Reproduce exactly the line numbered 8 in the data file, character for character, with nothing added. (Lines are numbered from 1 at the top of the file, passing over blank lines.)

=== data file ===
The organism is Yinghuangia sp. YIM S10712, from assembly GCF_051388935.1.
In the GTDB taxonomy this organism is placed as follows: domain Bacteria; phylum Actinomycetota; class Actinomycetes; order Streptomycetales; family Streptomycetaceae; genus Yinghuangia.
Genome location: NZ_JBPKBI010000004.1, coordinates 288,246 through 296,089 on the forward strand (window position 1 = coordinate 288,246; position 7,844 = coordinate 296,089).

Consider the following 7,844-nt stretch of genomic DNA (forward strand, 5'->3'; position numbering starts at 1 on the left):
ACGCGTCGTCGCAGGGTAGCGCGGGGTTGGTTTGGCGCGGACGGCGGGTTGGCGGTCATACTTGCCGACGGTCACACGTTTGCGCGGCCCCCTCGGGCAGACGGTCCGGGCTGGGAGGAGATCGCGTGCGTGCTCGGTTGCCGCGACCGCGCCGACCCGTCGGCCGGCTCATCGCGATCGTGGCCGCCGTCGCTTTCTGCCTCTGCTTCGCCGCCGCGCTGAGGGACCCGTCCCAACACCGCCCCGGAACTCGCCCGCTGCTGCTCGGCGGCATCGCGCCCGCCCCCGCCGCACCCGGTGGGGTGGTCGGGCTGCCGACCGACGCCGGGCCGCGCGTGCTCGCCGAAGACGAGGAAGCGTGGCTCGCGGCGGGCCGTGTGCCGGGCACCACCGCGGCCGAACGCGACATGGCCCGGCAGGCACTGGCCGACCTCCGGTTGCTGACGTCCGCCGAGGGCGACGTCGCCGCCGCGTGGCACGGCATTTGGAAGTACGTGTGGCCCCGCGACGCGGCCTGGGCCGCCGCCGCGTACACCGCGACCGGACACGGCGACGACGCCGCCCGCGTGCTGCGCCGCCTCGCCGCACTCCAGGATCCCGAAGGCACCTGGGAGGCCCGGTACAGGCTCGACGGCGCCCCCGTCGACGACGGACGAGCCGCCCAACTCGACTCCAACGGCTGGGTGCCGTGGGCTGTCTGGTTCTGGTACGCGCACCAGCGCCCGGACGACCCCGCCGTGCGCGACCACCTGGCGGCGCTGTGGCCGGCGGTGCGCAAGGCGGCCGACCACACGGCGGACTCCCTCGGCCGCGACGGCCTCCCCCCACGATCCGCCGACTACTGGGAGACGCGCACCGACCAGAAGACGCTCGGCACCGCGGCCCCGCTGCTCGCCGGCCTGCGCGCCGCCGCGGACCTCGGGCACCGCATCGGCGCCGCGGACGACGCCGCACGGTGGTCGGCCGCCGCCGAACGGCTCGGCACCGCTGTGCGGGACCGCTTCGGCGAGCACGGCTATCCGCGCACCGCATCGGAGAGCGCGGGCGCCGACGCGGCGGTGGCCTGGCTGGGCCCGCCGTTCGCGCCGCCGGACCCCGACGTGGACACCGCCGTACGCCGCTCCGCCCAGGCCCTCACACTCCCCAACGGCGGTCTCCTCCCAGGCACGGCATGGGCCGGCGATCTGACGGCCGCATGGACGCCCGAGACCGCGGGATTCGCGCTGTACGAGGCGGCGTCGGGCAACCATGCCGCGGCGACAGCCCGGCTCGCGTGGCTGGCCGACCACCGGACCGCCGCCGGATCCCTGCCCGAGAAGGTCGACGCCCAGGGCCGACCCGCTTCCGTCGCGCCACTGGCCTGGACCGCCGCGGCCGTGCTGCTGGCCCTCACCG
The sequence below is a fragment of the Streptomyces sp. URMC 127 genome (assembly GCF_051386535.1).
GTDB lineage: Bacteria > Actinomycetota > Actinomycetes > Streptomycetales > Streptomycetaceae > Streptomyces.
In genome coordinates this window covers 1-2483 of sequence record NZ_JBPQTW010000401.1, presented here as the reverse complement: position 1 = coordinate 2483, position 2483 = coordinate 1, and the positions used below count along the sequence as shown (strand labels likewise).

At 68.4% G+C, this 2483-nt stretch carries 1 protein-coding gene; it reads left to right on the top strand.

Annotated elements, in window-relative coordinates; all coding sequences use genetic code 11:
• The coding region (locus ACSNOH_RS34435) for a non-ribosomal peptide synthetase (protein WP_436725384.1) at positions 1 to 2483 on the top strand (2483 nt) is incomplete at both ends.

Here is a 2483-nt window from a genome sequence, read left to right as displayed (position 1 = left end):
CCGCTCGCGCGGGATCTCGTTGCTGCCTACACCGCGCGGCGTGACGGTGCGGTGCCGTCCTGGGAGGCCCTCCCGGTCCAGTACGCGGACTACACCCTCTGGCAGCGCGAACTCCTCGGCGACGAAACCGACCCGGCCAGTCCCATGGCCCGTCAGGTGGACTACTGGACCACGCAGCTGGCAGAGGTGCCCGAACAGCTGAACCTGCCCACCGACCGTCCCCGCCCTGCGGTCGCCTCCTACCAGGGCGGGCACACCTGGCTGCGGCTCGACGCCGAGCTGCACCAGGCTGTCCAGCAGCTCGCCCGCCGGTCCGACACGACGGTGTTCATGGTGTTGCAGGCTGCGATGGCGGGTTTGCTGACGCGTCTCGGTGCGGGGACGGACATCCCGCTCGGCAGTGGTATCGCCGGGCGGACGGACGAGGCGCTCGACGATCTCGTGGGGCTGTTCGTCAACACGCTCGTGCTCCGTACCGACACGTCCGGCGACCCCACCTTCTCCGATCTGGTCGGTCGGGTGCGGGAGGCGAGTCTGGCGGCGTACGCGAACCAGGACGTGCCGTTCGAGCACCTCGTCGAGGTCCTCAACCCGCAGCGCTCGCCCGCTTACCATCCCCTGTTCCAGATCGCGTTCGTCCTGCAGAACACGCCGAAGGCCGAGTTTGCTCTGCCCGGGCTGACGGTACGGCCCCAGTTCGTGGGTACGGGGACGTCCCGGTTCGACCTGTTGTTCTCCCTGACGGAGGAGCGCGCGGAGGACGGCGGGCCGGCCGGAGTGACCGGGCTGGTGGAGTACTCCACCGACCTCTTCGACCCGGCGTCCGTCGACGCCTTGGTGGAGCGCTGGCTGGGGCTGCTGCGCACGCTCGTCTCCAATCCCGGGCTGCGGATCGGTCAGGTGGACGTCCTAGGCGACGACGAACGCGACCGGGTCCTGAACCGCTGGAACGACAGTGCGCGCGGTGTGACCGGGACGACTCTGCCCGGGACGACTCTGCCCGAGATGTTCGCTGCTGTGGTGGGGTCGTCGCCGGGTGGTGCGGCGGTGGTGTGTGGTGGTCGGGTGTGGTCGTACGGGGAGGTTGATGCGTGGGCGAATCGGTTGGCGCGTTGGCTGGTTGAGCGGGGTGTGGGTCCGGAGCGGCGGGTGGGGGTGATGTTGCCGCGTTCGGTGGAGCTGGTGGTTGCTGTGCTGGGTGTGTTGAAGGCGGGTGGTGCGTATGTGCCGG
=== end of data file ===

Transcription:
In genome coordinates this window covers 1-2483 of sequence record NZ_JBPQTW010000401.1, presented here as the reverse complement: position 1 = coordinate 2483, position 2483 = coordinate 1, and the positions used below count along the sequence as shown (strand labels likewise).